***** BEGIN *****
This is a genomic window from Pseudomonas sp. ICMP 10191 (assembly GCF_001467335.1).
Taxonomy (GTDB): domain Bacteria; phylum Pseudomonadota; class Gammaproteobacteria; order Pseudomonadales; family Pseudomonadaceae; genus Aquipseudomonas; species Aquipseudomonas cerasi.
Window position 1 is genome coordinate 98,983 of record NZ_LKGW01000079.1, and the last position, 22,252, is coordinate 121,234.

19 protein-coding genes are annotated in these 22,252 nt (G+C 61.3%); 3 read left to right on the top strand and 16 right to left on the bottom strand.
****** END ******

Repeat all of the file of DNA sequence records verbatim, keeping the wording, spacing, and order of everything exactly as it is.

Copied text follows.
This is a genomic window from Pseudomonas sp. ICMP 10191 (assembly GCF_001467335.1).
Taxonomy (GTDB): domain Bacteria; phylum Pseudomonadota; class Gammaproteobacteria; order Pseudomonadales; family Pseudomonadaceae; genus Aquipseudomonas; species Aquipseudomonas cerasi.
Window position 1 is genome coordinate 98,983 of record NZ_LKGW01000079.1, and the last position, 22,252, is coordinate 121,234.

19 protein-coding genes are annotated in these 22,252 nt (G+C 61.3%); 3 read left to right on the top strand and 16 right to left on the bottom strand.